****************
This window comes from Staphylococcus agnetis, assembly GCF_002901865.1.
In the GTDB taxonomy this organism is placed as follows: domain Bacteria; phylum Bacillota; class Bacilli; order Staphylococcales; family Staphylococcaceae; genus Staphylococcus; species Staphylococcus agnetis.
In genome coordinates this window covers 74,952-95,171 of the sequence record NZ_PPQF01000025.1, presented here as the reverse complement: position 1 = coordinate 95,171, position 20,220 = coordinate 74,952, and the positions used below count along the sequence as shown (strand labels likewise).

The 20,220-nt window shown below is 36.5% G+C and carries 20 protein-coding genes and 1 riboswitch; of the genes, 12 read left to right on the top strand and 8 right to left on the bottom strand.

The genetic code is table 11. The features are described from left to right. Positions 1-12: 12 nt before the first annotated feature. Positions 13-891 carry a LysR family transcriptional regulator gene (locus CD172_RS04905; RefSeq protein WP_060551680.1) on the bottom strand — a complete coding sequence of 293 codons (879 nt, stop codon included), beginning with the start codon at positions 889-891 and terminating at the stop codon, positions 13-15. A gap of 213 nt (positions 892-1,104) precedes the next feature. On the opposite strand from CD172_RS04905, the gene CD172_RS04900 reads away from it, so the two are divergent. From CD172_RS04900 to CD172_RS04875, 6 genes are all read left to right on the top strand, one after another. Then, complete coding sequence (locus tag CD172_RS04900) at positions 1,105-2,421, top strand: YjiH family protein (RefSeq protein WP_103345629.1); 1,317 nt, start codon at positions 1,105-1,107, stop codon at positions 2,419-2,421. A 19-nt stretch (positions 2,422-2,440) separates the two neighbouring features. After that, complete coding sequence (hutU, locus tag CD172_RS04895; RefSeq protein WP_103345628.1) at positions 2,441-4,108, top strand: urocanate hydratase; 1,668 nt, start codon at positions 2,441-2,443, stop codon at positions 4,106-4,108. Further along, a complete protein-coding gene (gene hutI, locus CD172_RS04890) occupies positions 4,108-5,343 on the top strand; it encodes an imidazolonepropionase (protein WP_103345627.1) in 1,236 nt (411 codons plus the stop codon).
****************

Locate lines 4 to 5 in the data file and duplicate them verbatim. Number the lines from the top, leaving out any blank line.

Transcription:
The 20,220-nt window shown below is 36.5% G+C and carries 20 protein-coding genes and 1 riboswitch; of the genes, 12 read left to right on the top strand and 8 right to left on the bottom strand.

The genetic code is table 11. The features are described from left to right. Positions 1-12: 12 nt before the first annotated feature. Positions 13-891 carry a LysR family transcriptional regulator gene (locus CD172_RS04905; RefSeq protein WP_060551680.1) on the bottom strand — a complete coding sequence of 293 codons (879 nt, stop codon included), beginning with the start codon at positions 889-891 and terminating at the stop codon, positions 13-15. A gap of 213 nt (positions 892-1,104) precedes the next feature. On the opposite strand from CD172_RS04905, the gene CD172_RS04900 reads away from it, so the two are divergent. From CD172_RS04900 to CD172_RS04875, 6 genes are all read left to right on the top strand, one after another. Then, complete coding sequence (locus tag CD172_RS04900) at positions 1,105-2,421, top strand: YjiH family protein (RefSeq protein WP_103345629.1); 1,317 nt, start codon at positions 1,105-1,107, stop codon at positions 2,419-2,421. A 19-nt stretch (positions 2,422-2,440) separates the two neighbouring features. After that, complete coding sequence (hutU, locus tag CD172_RS04895; RefSeq protein WP_103345628.1) at positions 2,441-4,108, top strand: urocanate hydratase; 1,668 nt, start codon at positions 2,441-2,443, stop codon at positions 4,106-4,108. Further along, a complete protein-coding gene (gene hutI, locus CD172_RS04890) occupies positions 4,108-5,343 on the top strand; it encodes an imidazolonepropionase (protein WP_103345627.1) in 1,236 nt (411 codons plus the stop codon).